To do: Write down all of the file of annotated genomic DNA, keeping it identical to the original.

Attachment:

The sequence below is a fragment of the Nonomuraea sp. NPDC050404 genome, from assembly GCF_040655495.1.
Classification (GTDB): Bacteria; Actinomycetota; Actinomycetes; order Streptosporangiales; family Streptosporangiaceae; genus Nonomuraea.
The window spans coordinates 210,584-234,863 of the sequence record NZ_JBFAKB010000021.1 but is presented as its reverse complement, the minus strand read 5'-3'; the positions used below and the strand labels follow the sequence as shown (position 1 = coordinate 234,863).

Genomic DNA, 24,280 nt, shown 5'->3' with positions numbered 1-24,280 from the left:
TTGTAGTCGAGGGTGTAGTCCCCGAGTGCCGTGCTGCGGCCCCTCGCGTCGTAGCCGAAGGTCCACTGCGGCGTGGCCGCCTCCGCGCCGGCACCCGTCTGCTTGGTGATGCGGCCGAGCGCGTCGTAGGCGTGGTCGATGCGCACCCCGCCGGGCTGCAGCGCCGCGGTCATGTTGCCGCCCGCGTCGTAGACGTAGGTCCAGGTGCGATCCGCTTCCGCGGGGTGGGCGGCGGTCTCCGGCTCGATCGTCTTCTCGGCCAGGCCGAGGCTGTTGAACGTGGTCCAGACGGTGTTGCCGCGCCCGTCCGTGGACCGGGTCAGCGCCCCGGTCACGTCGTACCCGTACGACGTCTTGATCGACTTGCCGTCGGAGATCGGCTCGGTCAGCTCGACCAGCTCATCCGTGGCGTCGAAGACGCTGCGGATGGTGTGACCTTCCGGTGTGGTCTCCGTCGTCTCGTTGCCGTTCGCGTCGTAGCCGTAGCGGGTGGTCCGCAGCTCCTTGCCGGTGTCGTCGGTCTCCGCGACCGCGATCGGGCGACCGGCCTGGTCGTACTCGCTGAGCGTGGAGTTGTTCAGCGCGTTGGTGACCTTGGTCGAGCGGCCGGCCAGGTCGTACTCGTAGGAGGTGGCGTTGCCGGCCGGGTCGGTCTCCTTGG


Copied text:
The sequence below is a fragment of the Nonomuraea sp. NPDC050404 genome, from assembly GCF_040655495.1.
Classification (GTDB): Bacteria; Actinomycetota; Actinomycetes; order Streptosporangiales; family Streptosporangiaceae; genus Nonomuraea.
The window spans coordinates 210,584-234,863 of the sequence record NZ_JBFAKB010000021.1 but is presented as its reverse complement, the minus strand read 5'-3'; the positions used below and the strand labels follow the sequence as shown (position 1 = coordinate 234,863).

Genomic DNA, 24,280 nt, shown 5'->3' with positions numbered 1-24,280 from the left:
TTGTAGTCGAGGGTGTAGTCCCCGAGTGCCGTGCTGCGGCCCCTCGCGTCGTAGCCGAAGGTCCACTGCGGCGTGGCCGCCTCCGCGCCGGCACCCGTCTGCTTGGTGATGCGGCCGAGCGCGTCGTAGGCGTGGTCGATGCGCACCCCGCCGGGCTGCAGCGCCGCGGTCATGTTGCCGCCCGCGTCGTAGACGTAGGTCCAGGTGCGATCCGCTTCCGCGGGGTGGGCGGCGGTCTCCGGCTCGATCGTCTTCTCGGCCAGGCCGAGGCTGTTGAACGTGGTCCAGACGGTGTTGCCGCGCCCGTCCGTGGACCGGGTCAGCGCCCCGGTCACGTCGTACCCGTACGACGTCTTGATCGACTTGCCGTCGGAGATCGGCTCGGTCAGCTCGACCAGCTCATCCGTGGCGTCGAAGACGCTGCGGATGGTGTGACCTTCCGGTGTGGTCTCCGTCGTCTCGTTGCCGTTCGCGTCGTAGCCGTAGCGGGTGGTCCGCAGCTCCTTGCCGGTGTCGTCGGTCTCCGCGACCGCGATCGGGCGACCGGCCTGGTCGTACTCGCTGAGCGTGGAGTTGTTCAGCGCGTTGGTGACCTTGGTCGAGCGGCCGGCCAGGTCGTACTCGTAGGAGGTGGCGTTGCCGGCCGGGTCGGTCTCCTTGG